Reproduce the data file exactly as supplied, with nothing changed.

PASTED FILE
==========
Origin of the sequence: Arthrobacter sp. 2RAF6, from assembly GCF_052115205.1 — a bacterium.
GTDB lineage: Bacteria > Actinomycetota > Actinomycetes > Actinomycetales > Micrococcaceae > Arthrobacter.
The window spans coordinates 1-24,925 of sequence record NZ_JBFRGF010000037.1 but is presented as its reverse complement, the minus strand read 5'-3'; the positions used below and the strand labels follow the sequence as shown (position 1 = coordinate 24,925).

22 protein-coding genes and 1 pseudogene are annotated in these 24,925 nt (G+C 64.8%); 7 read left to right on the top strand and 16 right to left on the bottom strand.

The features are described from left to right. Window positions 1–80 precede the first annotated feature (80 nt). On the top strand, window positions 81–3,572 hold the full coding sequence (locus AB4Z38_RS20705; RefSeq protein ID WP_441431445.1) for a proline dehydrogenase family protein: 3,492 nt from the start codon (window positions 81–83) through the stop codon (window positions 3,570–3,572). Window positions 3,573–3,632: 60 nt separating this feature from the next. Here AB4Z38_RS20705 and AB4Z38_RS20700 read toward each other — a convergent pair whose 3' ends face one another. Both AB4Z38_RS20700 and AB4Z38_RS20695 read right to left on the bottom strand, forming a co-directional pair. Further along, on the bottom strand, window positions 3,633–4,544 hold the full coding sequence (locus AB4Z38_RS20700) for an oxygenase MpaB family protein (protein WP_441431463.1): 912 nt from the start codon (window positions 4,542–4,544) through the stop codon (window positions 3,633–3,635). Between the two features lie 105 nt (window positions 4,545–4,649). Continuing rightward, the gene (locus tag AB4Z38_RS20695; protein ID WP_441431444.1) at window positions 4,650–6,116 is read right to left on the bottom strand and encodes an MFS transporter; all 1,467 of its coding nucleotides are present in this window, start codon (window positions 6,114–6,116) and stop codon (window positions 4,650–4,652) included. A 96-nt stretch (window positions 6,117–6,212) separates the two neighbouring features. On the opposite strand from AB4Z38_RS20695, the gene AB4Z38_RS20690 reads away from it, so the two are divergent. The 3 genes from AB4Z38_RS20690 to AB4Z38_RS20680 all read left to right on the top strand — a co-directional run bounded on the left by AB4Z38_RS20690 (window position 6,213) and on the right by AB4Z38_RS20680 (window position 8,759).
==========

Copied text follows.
Origin of the sequence: Arthrobacter sp. 2RAF6, from assembly GCF_052115205.1 — a bacterium.
GTDB lineage: Bacteria > Actinomycetota > Actinomycetes > Actinomycetales > Micrococcaceae > Arthrobacter.
The window spans coordinates 1-24,925 of sequence record NZ_JBFRGF010000037.1 but is presented as its reverse complement, the minus strand read 5'-3'; the positions used below and the strand labels follow the sequence as shown (position 1 = coordinate 24,925).

22 protein-coding genes and 1 pseudogene are annotated in these 24,925 nt (G+C 64.8%); 7 read left to right on the top strand and 16 right to left on the bottom strand.

The features are described from left to right. Window positions 1–80 precede the first annotated feature (80 nt). On the top strand, window positions 81–3,572 hold the full coding sequence (locus AB4Z38_RS20705; RefSeq protein ID WP_441431445.1) for a proline dehydrogenase family protein: 3,492 nt from the start codon (window positions 81–83) through the stop codon (window positions 3,570–3,572). Window positions 3,573–3,632: 60 nt separating this feature from the next. Here AB4Z38_RS20705 and AB4Z38_RS20700 read toward each other — a convergent pair whose 3' ends face one another. Both AB4Z38_RS20700 and AB4Z38_RS20695 read right to left on the bottom strand, forming a co-directional pair. Further along, on the bottom strand, window positions 3,633–4,544 hold the full coding sequence (locus AB4Z38_RS20700) for an oxygenase MpaB family protein (protein WP_441431463.1): 912 nt from the start codon (window positions 4,542–4,544) through the stop codon (window positions 3,633–3,635). Between the two features lie 105 nt (window positions 4,545–4,649). Continuing rightward, the gene (locus tag AB4Z38_RS20695; protein ID WP_441431444.1) at window positions 4,650–6,116 is read right to left on the bottom strand and encodes an MFS transporter; all 1,467 of its coding nucleotides are present in this window, start codon (window positions 6,114–6,116) and stop codon (window positions 4,650–4,652) included. A 96-nt stretch (window positions 6,117–6,212) separates the two neighbouring features. On the opposite strand from AB4Z38_RS20695, the gene AB4Z38_RS20690 reads away from it, so the two are divergent. The 3 genes from AB4Z38_RS20690 to AB4Z38_RS20680 all read left to right on the top strand — a co-directional run bounded on the left by AB4Z38_RS20690 (window position 6,213) and on the right by AB4Z38_RS20680 (window position 8,759).